Rigas Velestinlis: The age of revolution through the intertexts of the enlighteners and their reception
A discussion between historian Vangelis Karamanolakis and journalist Dimitris Psarras, during a show on the Sto Kokkino radio station entitled “Rigas Velestinlis in the world of revolutions”, broadcast on 7 March 2021, was arguably one of the most interesting conversations about the modern Greek Enlightenment held during the bicentenary year. This is because the discussion, prompted by the publication of Psarras’ book How did Rigas think? A return to the sources, was not limited to literary issues regarding Rigas’ sources and influences. The tracing of the reception of both the texts and the general form of Rigas to today formed the central theme of the show, which raised critical questions on the reception of the Greek Revolution (1821) today on the occasion of its bicentenary.
Velestinlis received the enlightening stimuli from Voltaire, d’Alembert and many other enlighteners and conveyed the ideas to the Greek people through his personal prism.
An important part of Rigas’ work are the translations of the Enlightenment texts. Translation is not necessarily a passive process. As Psarras aptly observes, it is crucial to consider Rigas’ choices in terms of the texts he translates. Rigas “intervenes” in the texts, converses with the authors and attributes in his personal way the ideas that he believes should be communicated to the Greek people. It is reasonable, then, to consider the wide field that opens up for the study of the Age of Revolution using the theoretical tools of literary intertextuality, the connection in-between different cultures through their literature.
Rigas’ contribution to Greek literature corresponds to the pattern of the other Greek enlighteners. It is worth remembering the letters of Adamantios Korais to Smyrna: Korais broadcasts the news of the French Revolution from Paris almost in a journalistic way, always caring to inject his literary stimuli and nodding to the Greek people to act accordingly. As the two interlocutors point out, both Korais and Rigas were persons of various, different and contradictory interpretations from time to time. Underlining the church’s opposition to the texts and revolutionary ideas of Rigas, Psarras proceeds to the present and ponders the reasons why the enlightener is hardly accepted by conservative ideology. Rigas’ vision envisioned a holistic struggle against the political regime. Rigas spoke of the unity of the people, a unity that would transcend the differences of religion and ethnicity. It is worthwhile, at this point, to quote a few passages from the Constitution (1797), in which Rigas’ vision is evident: “The Greeks … accept all the wronged foreigners and all those expelled from their homeland because they struggle for freedom” (Article 120). In a similar vein, he calls on Greeks to oppose tyrannical political regimes: “The Greeks … reject and do not care for tyrants” (article 120). Psarras points out that Rigas’ call for revolution was addressed to both Greeks and Turks, with the aim of overthrowing the sultan.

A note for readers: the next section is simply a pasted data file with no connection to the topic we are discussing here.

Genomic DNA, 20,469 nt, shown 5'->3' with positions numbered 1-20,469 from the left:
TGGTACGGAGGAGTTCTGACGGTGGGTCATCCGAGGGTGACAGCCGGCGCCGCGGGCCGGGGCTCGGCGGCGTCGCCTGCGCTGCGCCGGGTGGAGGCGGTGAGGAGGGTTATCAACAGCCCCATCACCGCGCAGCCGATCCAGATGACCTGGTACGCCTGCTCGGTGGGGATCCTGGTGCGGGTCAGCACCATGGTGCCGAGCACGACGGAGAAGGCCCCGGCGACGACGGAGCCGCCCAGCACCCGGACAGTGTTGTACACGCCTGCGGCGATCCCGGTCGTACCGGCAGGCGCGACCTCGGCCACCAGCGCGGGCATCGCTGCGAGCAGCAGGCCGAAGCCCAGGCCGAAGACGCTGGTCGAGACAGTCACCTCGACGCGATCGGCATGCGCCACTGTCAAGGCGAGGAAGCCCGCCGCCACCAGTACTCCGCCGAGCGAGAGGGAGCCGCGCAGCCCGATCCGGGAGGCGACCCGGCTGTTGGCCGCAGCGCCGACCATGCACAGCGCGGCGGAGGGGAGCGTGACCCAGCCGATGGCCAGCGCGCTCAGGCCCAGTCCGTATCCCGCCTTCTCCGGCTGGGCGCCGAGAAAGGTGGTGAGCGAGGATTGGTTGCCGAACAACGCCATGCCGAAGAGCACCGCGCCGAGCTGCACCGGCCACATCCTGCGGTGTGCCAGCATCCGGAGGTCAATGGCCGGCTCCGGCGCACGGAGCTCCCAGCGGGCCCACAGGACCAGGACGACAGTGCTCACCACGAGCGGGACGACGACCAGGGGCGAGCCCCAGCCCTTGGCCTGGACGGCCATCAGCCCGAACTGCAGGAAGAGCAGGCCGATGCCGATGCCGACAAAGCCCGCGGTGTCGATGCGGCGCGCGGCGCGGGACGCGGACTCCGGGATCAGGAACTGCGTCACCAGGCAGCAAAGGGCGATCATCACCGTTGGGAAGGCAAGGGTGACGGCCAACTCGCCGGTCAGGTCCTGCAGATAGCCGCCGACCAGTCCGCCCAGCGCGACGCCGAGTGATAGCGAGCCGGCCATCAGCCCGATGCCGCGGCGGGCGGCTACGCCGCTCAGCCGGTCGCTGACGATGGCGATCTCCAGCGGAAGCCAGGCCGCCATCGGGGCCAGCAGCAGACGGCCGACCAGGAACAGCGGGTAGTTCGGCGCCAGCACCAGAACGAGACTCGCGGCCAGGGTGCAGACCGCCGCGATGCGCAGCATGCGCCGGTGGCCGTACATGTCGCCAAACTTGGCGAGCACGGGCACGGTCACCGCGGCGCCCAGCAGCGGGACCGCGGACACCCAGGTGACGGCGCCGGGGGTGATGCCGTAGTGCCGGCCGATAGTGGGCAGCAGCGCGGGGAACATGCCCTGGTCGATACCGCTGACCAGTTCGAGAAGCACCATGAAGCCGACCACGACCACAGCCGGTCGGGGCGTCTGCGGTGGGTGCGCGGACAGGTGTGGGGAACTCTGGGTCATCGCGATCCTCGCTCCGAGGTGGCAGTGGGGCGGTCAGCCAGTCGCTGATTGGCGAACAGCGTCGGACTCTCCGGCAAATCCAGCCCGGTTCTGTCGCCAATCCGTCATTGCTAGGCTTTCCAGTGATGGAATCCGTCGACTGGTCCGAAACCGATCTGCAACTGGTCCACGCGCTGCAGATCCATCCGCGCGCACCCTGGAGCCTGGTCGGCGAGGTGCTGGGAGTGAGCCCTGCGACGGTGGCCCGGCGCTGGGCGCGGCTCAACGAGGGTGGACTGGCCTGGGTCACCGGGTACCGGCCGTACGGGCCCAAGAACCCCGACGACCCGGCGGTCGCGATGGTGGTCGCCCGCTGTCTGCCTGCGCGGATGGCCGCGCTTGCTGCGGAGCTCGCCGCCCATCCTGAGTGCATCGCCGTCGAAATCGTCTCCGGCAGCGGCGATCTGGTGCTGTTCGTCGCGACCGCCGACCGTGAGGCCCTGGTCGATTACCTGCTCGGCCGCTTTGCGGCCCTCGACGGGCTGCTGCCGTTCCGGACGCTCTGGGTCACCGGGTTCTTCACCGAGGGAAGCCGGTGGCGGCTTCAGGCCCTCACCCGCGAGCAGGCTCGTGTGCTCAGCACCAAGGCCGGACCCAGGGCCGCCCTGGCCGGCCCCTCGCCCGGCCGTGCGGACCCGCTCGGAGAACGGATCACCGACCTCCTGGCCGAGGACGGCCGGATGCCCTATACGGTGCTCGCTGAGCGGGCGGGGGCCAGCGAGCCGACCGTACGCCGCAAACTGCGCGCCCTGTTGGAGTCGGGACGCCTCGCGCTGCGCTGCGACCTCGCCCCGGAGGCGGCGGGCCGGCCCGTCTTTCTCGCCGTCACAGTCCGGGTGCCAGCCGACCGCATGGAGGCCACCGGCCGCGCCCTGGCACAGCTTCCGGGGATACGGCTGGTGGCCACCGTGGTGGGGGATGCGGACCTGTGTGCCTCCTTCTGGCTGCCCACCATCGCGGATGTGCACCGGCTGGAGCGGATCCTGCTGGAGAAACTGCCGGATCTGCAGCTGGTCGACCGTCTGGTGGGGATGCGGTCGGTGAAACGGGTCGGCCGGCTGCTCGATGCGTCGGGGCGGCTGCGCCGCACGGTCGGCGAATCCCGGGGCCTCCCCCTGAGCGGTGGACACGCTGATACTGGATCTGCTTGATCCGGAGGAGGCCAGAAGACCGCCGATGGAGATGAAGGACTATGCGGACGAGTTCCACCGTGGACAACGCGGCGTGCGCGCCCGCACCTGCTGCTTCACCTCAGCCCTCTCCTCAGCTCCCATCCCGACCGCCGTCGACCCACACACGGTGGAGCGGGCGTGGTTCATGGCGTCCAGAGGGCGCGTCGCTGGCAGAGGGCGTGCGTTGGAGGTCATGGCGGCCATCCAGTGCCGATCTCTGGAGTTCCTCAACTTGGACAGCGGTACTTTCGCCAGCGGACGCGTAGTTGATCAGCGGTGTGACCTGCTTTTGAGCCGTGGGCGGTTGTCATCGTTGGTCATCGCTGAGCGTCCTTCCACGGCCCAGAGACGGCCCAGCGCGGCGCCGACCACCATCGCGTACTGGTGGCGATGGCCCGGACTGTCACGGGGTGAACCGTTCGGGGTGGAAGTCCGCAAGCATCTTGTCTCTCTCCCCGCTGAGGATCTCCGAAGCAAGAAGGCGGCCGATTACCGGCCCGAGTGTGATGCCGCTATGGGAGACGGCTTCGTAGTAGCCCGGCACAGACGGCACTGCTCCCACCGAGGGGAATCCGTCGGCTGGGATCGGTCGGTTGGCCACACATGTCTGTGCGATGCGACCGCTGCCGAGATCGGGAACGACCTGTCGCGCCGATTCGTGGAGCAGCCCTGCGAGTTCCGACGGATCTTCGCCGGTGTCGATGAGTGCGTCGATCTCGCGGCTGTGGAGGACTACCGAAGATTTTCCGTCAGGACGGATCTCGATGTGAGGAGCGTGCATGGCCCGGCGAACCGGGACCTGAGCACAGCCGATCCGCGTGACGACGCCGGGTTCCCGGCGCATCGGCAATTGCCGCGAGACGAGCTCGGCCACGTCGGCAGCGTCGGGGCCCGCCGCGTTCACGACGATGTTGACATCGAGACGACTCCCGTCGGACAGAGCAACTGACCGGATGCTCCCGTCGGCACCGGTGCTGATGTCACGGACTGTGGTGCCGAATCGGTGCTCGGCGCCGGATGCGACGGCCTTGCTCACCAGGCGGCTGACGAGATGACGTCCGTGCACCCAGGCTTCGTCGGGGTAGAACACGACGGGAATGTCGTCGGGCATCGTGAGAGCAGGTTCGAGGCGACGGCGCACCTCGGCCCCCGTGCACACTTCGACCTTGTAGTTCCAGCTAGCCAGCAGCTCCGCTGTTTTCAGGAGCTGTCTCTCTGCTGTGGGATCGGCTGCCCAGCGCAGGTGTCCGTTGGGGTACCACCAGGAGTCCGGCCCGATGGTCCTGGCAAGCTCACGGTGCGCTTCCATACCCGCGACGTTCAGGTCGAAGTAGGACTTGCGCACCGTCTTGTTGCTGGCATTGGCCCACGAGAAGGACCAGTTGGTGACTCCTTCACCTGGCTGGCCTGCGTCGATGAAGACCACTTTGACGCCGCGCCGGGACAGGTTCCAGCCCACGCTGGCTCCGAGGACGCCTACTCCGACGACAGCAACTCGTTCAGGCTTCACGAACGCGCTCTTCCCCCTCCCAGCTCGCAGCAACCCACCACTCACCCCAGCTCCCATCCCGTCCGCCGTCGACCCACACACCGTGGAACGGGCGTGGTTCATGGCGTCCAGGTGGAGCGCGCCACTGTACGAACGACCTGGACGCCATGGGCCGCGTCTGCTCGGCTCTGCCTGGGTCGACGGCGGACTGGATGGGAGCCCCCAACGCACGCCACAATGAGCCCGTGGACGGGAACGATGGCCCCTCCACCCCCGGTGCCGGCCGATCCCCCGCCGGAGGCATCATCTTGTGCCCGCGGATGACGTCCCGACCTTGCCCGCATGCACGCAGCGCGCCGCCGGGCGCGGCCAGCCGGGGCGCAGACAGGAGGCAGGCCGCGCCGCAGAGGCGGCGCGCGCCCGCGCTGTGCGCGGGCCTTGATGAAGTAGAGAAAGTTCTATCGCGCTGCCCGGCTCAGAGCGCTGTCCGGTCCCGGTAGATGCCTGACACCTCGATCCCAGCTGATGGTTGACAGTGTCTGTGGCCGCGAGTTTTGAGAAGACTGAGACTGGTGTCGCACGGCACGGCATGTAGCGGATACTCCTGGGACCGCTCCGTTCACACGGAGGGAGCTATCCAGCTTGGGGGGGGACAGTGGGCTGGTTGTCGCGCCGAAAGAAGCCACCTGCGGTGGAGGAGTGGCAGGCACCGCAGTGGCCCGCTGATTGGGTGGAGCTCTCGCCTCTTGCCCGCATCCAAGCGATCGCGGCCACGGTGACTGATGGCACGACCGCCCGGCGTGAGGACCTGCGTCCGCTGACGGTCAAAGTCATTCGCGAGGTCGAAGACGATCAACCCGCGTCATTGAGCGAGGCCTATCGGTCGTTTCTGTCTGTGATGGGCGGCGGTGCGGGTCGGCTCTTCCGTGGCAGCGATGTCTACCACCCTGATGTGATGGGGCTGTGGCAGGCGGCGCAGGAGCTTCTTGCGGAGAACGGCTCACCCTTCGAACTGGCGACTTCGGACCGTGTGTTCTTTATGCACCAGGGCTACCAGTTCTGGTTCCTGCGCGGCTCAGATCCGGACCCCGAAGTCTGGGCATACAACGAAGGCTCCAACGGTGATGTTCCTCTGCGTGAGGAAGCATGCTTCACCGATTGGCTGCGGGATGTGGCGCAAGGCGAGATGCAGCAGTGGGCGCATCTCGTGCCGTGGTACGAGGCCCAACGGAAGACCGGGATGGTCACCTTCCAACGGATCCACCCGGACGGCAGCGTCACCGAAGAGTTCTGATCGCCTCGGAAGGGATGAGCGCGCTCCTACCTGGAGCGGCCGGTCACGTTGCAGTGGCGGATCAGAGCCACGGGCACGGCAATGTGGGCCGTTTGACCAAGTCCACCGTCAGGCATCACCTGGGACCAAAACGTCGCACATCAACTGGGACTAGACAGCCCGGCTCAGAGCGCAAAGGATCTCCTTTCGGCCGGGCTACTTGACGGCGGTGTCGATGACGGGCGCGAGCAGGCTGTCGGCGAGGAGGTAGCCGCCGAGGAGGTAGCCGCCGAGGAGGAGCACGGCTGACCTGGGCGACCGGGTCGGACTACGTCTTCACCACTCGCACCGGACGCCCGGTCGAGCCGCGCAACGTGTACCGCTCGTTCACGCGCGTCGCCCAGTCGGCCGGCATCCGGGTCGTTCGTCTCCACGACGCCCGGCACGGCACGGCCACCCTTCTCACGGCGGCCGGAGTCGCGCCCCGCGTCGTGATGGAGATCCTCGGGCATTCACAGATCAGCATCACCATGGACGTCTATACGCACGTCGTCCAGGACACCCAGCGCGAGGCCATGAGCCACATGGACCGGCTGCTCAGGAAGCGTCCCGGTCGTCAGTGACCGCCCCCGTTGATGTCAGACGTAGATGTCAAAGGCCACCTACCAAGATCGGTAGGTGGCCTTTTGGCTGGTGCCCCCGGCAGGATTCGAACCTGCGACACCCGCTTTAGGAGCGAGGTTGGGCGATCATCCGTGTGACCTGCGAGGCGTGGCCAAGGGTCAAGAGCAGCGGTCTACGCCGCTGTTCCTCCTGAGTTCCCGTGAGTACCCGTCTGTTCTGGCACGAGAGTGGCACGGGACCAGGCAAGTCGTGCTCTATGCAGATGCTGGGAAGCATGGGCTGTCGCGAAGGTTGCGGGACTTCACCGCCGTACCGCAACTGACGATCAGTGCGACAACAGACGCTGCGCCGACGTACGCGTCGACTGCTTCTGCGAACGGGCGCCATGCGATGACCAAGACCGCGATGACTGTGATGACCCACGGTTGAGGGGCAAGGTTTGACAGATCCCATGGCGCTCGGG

The humanitarian vision of Rigas Velestinlis resurfaced in the bicennential year and calls for new readings of the works of the Greek enlightener. Thus, the rich discussion on Sto Kokkino serves as a great stimulus for launching modern approaches and reflections.
Anna Palikidou, PhD candidate in modern Greek philology at the Department of Greek Philology, Democritus University of Thrace
 Vangelis Karamanolakis and Dimitris Psarras, “Ο Ρήγας Βελεστινλής στον κόσμο των επαναστάσεων” [Rigas Velestinlis in the world of revolutions], Sto Kokkino, 7 March 2021, https://soundcloud.com/aski-6/732021a.
 Dimitris Psarras, Πως συλλογάται ο Ρήγας; Επιστροφή στις πηγές [How did Rigas think? A return to the sources] (Athens: Polis, 2020).
 On intertextuality, see Gérard Genette, Παλίμψηστα: Η λογοτεχνία δευτέρου βαθμού [Palimpsests: Literature in the Second Degree], trans. Vassilis Patsogiannis (Athens: MIET, 2018).